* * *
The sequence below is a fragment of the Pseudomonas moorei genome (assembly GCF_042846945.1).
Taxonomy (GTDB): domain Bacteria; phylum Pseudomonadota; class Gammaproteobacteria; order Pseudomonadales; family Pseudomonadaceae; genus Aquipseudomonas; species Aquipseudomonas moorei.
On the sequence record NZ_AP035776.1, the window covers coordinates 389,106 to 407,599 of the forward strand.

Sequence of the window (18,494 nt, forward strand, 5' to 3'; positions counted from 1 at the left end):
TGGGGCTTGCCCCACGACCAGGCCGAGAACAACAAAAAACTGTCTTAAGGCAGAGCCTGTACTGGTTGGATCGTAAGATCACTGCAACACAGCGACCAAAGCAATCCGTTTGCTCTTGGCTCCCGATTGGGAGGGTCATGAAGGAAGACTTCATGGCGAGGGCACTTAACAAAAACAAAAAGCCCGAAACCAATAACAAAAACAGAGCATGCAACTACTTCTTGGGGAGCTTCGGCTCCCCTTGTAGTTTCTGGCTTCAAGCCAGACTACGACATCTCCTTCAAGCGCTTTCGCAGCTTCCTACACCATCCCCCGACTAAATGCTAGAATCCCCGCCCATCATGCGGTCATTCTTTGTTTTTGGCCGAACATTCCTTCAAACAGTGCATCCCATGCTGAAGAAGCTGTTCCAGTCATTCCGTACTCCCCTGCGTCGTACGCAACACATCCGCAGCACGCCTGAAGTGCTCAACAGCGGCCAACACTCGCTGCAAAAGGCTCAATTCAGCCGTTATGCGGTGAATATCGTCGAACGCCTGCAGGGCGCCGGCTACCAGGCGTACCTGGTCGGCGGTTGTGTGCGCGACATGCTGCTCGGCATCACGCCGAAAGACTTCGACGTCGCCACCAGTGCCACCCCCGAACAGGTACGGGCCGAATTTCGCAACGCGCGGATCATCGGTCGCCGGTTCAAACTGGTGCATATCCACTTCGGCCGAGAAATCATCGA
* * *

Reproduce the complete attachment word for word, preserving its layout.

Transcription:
The sequence below is a fragment of the Pseudomonas moorei genome (assembly GCF_042846945.1).
Taxonomy (GTDB): domain Bacteria; phylum Pseudomonadota; class Gammaproteobacteria; order Pseudomonadales; family Pseudomonadaceae; genus Aquipseudomonas; species Aquipseudomonas moorei.
On the sequence record NZ_AP035776.1, the window covers coordinates 389,106 to 407,599 of the forward strand.

Sequence of the window (18,494 nt, forward strand, 5' to 3'; positions counted from 1 at the left end):
TGGGGCTTGCCCCACGACCAGGCCGAGAACAACAAAAAACTGTCTTAAGGCAGAGCCTGTACTGGTTGGATCGTAAGATCACTGCAACACAGCGACCAAAGCAATCCGTTTGCTCTTGGCTCCCGATTGGGAGGGTCATGAAGGAAGACTTCATGGCGAGGGCACTTAACAAAAACAAAAAGCCCGAAACCAATAACAAAAACAGAGCATGCAACTACTTCTTGGGGAGCTTCGGCTCCCCTTGTAGTTTCTGGCTTCAAGCCAGACTACGACATCTCCTTCAAGCGCTTTCGCAGCTTCCTACACCATCCCCCGACTAAATGCTAGAATCCCCGCCCATCATGCGGTCATTCTTTGTTTTTGGCCGAACATTCCTTCAAACAGTGCATCCCATGCTGAAGAAGCTGTTCCAGTCATTCCGTACTCCCCTGCGTCGTACGCAACACATCCGCAGCACGCCTGAAGTGCTCAACAGCGGCCAACACTCGCTGCAAAAGGCTCAATTCAGCCGTTATGCGGTGAATATCGTCGAACGCCTGCAGGGCGCCGGCTACCAGGCGTACCTGGTCGGCGGTTGTGTGCGCGACATGCTGCTCGGCATCACGCCGAAAGACTTCGACGTCGCCACCAGTGCCACCCCCGAACAGGTACGGGCCGAATTTCGCAACGCGCGGATCATCGGTCGCCGGTTCAAACTGGTGCATATCCACTTCGGCCGAGAAATCATCGA